Mon, 18 Aug 2008 09:21:14 +0000

Jo'burg to Gabarone Index Gaborone to Jo'burg

I woke up early, around 5:30, and got so involved in thinking about what to do next in Botswana that I couldn't get to sleep again. I was considering going to Maun, but I get the impression from what I read that buses aren't that easy to take in Botswana, and it's a long way to Maun, comparable to the Tete-Maputo epic. I really don't feel in the mood right now. So instead I think I'll just spend the day in Gaborone and head back to Johannesburg tomorrow. I haven't really given Botswana a chance, but it's an excellent choice if I want to go on an African safari, so maybe I'll be back.

With that decided, I was free to spend an idle day around town. First up was getting breakfast. This turned out to be surprisingly hard. I really wanted a nice coffee and croissant or something, but as far as I can tell, despite being fairly modern and Westernised, there isn't a single cafe in the centre of Gaborone. And nothing at all that was open at 7:30 in the morning. It was good to explore the city, but ultimately I was forced back to the lodge. There they do have breakfast, but not free, and I decided to just go round the corner to the supermarket. I got a chicken pie. Not a good start, but I was fed.

Feeling full of food and tired after all the walking (it's a fair way from the lodge to town), I fell asleep for a couple of hours. I was woken up by the cleaner around 11:00 though, and took that as a cue to do something more worthwhile with the rest of the day.

I got some lunch from a crappy chicken and chips place. A bad choice: I should have tried the braai (barbeque) stands that are set up in the high street. That's what everyone else seems to have for lunch, but I wanted somewhere to sit. Oh well. After lunch I organised my ticket back to Johannesburg at the Intercape office. It left me feeling a little pathetic and unadventurous, not getting any further into Botswana than Gaborone, but I can't do everything.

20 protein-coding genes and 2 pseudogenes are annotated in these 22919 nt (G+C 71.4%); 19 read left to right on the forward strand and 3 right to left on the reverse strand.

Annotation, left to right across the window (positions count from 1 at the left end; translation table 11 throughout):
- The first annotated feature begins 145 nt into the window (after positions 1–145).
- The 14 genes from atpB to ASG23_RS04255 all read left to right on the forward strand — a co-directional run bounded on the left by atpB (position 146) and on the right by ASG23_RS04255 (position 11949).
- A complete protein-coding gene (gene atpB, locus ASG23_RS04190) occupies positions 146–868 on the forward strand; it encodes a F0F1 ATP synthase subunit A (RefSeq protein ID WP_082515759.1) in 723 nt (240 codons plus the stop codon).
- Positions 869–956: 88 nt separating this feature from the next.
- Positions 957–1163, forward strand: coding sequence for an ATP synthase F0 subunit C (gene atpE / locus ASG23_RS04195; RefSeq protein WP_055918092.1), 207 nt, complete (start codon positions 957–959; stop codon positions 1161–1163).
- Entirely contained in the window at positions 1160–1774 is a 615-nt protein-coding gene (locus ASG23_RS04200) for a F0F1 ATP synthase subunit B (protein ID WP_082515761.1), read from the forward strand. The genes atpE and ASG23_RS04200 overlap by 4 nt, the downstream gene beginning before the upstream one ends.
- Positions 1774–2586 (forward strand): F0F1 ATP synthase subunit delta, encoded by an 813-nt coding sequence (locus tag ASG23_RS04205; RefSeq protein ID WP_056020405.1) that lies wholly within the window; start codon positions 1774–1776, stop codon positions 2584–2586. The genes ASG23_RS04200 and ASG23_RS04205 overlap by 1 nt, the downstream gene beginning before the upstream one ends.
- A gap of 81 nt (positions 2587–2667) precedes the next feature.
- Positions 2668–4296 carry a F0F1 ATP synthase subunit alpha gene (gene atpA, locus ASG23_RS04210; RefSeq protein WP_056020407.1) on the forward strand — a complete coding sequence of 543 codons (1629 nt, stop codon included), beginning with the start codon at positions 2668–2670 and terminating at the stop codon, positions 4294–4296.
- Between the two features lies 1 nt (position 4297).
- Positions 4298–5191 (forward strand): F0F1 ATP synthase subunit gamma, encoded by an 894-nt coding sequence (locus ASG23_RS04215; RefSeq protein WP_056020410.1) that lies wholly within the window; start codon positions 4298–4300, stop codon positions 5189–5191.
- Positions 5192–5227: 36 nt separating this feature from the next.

The only touristy thing in the town is the museum, so I went there. It's free, you just have to sign the visitor's book. As I've come to expect from small African cities, the museum isn't much, but worth a visit.

There's a fair bit of ethnographic stuff, showing the history of the local tribes over the last few hundred years. There's a little bit about colonial history, not enough to form a coherent story. But they are justifiably proud of the delegation that went to London in the 1890s to protest to Queen Victoria about Rhodes and his empire-building. They ultimately preserved Bechuanaland's independence, at least nominally, which is maybe why Botswana's history is so much less eventful than other African states.

There's also quite a few stuffed animals, arranged in particularly impressive displays. I especially liked this one of the vultures, it really looks like you're in the cliff wall looking out over the plain.

The museum is really just a big advert for Botswana's national parks, but an effective one. It certainly left me itching to go out and do some ecotourism. Another time, when I'm more organised.

I think I ended up exploring the whole of the city centre of Gaborone, which now looks a lot less impressive than the bright lights last night suggested. There's quite a few large modern office blocks, but they look a bit lost, as if a tornado randomly plonked them down in the middle of the suburbs.

Apparently people here don't even use street names for addresses, just lot numbers. The place is small enough that this is enough to identify locations. It all makes Botswana seem like the smallest country I've ever visited. At less than two million people, this may well be the case.

There was only one restaurant in the city I could find that served both food and beer, so that's where I had my dinner. I got a salad with marinated beef strips, and it was fantastic. But my appetite has grown alarmingly over the last few months, and by the time I got back to the lodge I had to follow it up with some barbeque chicken from the place round the corner. So I did get some braai, even if I got a rather fast-foodised version. And it was delicious, I must say. It also came with a pot of stuff called "chackalaka". A bit like curried cabbage with beans, or something. Also marvellous.

And so to bed. Another early morning tomorrow, since I have to be at the bus stop by 6:00. But I'm glad I had a day of taking things easy.

Jo'burg to Gabarone Index Gaborone to Jo'burg